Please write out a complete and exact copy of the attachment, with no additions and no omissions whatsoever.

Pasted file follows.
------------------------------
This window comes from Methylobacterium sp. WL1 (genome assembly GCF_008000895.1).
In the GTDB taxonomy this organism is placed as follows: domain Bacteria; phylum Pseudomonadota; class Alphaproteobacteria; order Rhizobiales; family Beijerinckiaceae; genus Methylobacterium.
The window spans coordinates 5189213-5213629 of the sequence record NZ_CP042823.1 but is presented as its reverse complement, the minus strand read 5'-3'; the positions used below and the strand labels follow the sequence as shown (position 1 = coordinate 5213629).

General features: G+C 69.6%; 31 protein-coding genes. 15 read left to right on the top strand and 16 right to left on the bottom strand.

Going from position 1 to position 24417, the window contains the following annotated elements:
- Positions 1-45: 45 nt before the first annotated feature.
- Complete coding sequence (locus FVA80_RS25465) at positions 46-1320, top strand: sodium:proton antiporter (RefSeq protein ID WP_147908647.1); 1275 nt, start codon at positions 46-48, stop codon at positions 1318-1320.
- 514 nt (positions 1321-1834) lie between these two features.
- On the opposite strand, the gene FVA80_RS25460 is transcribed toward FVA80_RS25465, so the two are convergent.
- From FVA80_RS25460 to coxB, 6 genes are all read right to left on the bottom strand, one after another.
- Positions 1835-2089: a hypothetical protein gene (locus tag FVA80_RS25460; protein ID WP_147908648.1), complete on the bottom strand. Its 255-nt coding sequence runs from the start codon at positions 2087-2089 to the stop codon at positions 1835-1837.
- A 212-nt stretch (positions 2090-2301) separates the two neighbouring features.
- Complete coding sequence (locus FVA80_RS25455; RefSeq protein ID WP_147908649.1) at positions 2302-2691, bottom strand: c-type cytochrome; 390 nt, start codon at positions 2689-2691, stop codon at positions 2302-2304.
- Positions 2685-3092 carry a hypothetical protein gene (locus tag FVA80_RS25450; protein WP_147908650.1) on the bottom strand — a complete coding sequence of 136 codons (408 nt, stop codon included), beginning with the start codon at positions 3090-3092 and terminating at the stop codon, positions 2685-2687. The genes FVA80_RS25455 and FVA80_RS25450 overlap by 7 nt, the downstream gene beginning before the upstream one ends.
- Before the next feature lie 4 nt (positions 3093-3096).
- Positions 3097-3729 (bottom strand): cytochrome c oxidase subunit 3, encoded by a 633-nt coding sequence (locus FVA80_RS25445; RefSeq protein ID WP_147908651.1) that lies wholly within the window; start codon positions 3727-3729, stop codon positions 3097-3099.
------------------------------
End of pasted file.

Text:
This window comes from Methylobacterium sp. WL1 (genome assembly GCF_008000895.1).
In the GTDB taxonomy this organism is placed as follows: domain Bacteria; phylum Pseudomonadota; class Alphaproteobacteria; order Rhizobiales; family Beijerinckiaceae; genus Methylobacterium.
The window spans coordinates 5189213-5213629 of the sequence record NZ_CP042823.1 but is presented as its reverse complement, the minus strand read 5'-3'; the positions used below and the strand labels follow the sequence as shown (position 1 = coordinate 5213629).

General features: G+C 69.6%; 31 protein-coding genes. 15 read left to right on the top strand and 16 right to left on the bottom strand.

Going from position 1 to position 24417, the window contains the following annotated elements:
- Positions 1-45: 45 nt before the first annotated feature.
- Complete coding sequence (locus FVA80_RS25465) at positions 46-1320, top strand: sodium:proton antiporter (RefSeq protein ID WP_147908647.1); 1275 nt, start codon at positions 46-48, stop codon at positions 1318-1320.
- 514 nt (positions 1321-1834) lie between these two features.
- On the opposite strand, the gene FVA80_RS25460 is transcribed toward FVA80_RS25465, so the two are convergent.
- From FVA80_RS25460 to coxB, 6 genes are all read right to left on the bottom strand, one after another.
- Positions 1835-2089: a hypothetical protein gene (locus tag FVA80_RS25460; protein ID WP_147908648.1), complete on the bottom strand. Its 255-nt coding sequence runs from the start codon at positions 2087-2089 to the stop codon at positions 1835-1837.
- A 212-nt stretch (positions 2090-2301) separates the two neighbouring features.
- Complete coding sequence (locus FVA80_RS25455; RefSeq protein ID WP_147908649.1) at positions 2302-2691, bottom strand: c-type cytochrome; 390 nt, start codon at positions 2689-2691, stop codon at positions 2302-2304.
- Positions 2685-3092 carry a hypothetical protein gene (locus tag FVA80_RS25450; protein WP_147908650.1) on the bottom strand — a complete coding sequence of 136 codons (408 nt, stop codon included), beginning with the start codon at positions 3090-3092 and terminating at the stop codon, positions 2685-2687. The genes FVA80_RS25455 and FVA80_RS25450 overlap by 7 nt, the downstream gene beginning before the upstream one ends.
- Before the next feature lie 4 nt (positions 3093-3096).
- Positions 3097-3729 (bottom strand): cytochrome c oxidase subunit 3, encoded by a 633-nt coding sequence (locus FVA80_RS25445; RefSeq protein ID WP_147908651.1) that lies wholly within the window; start codon positions 3727-3729, stop codon positions 3097-3099.